Epson PowerLite Home Cinema 705HD
Compact & bright projector that produces a lot of light, but lackluster color performance.
Our first color test looks at the consistency of the color temperature of whites as their intensity decreases. A perfect projector would keep the same color temperature as the intensity increased, but the 705HD was not perfect: we saw a number of distinct shifts in the color temperature, especially at the lower intensities. What this means is that some greys on the screen may have a slight orange look to them.
In this test, we analyze the color response curve for the red, green and blue primary colors. On a perfect display, this curve would be completely smooth, meaning that the projector can accurately reproduce subtle color changes that are in the original image. The 705HD didn't have a very smooth response: all of the curves have lots of stair-steps, which are where the projector didn't accurately reproduce a subtle change in the color on the screen. Below the graph, you can see color gradients, with the top one being the ideal gradient, and the bottom being what the 705HD produced. Here, you can see what the sudden jumps on the graph mean: bands in the gradient that are not present in the original.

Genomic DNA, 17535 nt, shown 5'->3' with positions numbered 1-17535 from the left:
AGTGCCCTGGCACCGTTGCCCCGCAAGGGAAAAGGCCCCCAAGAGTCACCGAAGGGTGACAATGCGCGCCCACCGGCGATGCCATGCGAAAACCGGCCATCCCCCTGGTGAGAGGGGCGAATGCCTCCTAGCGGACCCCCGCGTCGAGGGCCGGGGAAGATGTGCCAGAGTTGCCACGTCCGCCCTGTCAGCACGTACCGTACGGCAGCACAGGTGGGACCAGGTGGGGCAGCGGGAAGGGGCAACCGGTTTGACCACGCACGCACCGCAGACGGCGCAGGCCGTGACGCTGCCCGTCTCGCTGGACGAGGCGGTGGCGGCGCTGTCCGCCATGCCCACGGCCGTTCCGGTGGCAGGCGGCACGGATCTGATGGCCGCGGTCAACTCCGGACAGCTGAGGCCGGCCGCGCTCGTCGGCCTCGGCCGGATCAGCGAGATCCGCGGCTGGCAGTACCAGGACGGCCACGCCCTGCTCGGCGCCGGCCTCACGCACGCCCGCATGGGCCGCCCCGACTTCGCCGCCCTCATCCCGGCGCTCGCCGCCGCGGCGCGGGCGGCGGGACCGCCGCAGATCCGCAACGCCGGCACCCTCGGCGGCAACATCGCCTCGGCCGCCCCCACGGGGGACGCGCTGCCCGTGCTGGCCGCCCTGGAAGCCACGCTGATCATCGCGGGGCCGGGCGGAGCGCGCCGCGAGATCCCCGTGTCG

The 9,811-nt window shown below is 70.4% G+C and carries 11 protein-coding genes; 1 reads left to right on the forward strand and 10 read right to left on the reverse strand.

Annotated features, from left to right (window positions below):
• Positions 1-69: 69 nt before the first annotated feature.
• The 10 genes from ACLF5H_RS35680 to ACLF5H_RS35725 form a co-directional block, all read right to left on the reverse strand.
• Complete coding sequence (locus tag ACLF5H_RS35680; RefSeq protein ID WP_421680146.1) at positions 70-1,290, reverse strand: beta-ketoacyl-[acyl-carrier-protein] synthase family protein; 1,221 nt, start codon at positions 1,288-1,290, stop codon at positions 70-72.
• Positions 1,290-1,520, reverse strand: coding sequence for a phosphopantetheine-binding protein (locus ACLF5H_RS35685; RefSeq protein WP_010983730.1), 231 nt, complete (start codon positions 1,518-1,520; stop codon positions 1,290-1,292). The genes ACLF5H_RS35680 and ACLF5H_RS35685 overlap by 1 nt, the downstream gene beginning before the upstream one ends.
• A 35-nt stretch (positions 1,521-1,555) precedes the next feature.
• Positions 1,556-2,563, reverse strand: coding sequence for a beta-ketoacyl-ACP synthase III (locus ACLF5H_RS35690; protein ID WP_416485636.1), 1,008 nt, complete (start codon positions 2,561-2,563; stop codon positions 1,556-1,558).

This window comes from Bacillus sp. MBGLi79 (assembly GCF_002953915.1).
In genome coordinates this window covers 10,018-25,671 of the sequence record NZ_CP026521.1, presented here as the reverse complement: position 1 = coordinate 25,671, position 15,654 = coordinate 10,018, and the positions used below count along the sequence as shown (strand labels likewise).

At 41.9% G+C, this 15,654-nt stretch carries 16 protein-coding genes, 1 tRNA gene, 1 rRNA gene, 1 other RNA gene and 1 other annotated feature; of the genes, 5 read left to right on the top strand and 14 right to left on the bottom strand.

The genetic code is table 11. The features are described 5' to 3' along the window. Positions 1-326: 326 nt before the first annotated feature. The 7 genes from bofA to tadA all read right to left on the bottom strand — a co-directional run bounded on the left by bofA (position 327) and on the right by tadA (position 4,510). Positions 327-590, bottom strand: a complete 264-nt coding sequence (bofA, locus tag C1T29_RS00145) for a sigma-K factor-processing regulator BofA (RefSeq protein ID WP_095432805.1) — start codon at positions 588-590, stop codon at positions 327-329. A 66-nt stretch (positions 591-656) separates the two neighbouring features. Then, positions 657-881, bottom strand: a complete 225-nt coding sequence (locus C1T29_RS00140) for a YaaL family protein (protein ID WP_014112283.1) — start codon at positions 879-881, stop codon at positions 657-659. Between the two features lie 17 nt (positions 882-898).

We found that the 705HD didn't quite stick to the color limits for HD broadcast colors. These limits (called the color gamut) are set in a standard called Rec.709, which defines what colors are present in an HD signal, so a perfect display would exactly match these. The 705HD did a rather lackluster job here: the red corner of the gamut is significantly off, and the other corners are somewhat shifted. What this means is that some colors (particular very deep ones) will look a little different to what the filmmaker intended.
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